The Swimmer Essay

1821 WordsApr 23, 20128 Pages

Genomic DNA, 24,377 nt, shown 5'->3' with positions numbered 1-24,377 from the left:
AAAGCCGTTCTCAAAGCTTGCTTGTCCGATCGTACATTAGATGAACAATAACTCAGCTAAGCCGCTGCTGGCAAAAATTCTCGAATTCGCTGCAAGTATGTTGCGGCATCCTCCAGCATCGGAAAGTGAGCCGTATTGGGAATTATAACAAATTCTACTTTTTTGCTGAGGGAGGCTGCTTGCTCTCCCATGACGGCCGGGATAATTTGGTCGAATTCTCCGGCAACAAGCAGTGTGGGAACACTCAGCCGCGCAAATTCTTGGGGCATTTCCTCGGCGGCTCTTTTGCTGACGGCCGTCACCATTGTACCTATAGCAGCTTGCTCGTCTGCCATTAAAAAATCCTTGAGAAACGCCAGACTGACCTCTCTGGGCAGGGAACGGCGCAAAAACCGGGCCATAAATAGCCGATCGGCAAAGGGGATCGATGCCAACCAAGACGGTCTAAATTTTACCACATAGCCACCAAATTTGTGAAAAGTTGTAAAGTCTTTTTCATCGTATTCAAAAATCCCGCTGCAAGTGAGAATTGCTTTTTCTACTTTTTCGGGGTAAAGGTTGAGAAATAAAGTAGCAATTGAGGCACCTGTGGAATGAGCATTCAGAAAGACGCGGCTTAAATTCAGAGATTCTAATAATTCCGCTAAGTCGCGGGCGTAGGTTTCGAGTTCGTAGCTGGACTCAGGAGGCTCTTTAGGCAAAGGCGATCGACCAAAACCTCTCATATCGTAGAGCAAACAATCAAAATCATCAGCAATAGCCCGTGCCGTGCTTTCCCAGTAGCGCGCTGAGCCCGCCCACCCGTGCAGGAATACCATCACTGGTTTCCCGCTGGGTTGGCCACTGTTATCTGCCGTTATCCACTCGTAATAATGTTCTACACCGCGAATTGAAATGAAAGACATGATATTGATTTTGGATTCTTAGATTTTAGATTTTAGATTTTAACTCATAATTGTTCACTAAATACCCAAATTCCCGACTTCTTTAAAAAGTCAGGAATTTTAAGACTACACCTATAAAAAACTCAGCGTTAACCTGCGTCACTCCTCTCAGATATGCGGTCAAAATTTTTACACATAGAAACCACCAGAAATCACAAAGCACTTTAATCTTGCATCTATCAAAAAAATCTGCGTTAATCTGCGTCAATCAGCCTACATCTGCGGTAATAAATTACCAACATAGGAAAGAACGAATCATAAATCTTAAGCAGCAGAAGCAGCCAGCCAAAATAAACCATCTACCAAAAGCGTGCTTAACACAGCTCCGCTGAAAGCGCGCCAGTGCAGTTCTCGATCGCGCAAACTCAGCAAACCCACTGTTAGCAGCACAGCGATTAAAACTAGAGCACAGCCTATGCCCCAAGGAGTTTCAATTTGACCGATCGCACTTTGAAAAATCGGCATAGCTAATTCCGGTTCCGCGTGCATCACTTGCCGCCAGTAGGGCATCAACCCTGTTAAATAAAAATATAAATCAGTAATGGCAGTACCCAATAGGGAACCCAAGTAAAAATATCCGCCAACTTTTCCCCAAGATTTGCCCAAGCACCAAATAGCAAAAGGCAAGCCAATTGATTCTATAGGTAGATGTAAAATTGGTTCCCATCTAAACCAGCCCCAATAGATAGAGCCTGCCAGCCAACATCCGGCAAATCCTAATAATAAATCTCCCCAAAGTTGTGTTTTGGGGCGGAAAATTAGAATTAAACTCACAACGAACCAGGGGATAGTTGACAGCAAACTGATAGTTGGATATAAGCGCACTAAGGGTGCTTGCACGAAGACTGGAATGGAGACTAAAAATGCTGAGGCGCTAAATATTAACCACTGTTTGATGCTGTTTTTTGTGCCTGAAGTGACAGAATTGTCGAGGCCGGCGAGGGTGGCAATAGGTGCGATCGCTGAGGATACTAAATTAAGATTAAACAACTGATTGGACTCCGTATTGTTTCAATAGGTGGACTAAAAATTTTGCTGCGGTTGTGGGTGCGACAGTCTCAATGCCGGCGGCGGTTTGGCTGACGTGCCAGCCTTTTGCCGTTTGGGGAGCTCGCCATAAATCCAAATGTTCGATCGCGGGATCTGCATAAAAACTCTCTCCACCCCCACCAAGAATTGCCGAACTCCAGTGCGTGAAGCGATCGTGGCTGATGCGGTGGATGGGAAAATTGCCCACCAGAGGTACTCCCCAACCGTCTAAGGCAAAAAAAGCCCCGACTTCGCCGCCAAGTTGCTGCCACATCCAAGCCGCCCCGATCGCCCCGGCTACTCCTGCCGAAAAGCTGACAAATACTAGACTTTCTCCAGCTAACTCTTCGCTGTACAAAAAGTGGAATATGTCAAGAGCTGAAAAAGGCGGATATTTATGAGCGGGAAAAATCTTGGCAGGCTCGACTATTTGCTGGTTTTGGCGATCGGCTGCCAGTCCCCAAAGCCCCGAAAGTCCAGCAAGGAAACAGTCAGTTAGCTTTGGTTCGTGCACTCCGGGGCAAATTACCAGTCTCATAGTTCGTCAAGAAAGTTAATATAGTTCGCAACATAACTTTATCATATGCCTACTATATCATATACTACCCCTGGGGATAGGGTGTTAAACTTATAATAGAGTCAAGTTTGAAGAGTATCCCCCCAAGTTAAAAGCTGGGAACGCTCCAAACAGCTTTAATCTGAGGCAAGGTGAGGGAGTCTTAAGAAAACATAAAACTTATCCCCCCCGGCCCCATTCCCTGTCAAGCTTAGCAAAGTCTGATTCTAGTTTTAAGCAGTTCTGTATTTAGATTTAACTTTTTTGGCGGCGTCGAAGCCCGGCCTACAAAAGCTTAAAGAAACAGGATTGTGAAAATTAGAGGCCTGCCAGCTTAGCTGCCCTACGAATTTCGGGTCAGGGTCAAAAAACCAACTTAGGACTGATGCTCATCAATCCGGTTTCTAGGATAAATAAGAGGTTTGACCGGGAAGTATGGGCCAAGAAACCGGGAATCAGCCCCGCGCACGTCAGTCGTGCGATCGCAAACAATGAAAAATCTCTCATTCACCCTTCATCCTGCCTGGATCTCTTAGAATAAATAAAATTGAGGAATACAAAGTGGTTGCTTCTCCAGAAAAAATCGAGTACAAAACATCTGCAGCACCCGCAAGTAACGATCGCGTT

Sanders 1 Audrey Sanders 4/2/12 Final Paper Literary Studies The Swimmer In 1964, the short story “The Swimmer,” was written by author John Cheever. I find the work to be significant when considering the context from which it emerged. The year 1964 is approximately 19 years after the end of World War II, and it is during these years that the classic idea of “suburbia” is developed. This idyllic idea of suburbia that is expressed in old television shows like Leave it to Beaver, or Happy Days, shows the life of mostly white, upper-middle class families, where dad goes to work and mom is a homemaker, and there doesn’t seem to be any real problems or worries. However, by 1964, this vision of American suburbia appeared to be more of a fantasy than the actual reality. “The Swimmer” is one of the earliest examples expressing the disenchantment felt upon the realization that life in American suburbia had a dark side that hardly resembled the idyllic picture of life painted during that period. Cheever also makes masterful use of powerful symbolism throughout the story, which takes it in to the realm of surrealism. However, the surrealistic aspects work to the advantage of the story, giving it multiple dimensions that take the story beyond a basic social commentary and into the class of Sanders 2 visionary artistry. The combination of precise social commentary and surrealism is one that has helped make “The Swimmer,” such an enduring and popular writing. The beginning of “The Swimmer” immediately sets the tone for the rest of the story, which is that the idyllic suburban America is fantasy, and underneath the façade there is isolation and unhappiness. Therein is described how a typical Sunday afternoon, everybody is lamenting the fact that they drank too much last night, and how one might hear it, “whispered by the parishioners leaving church, heard it

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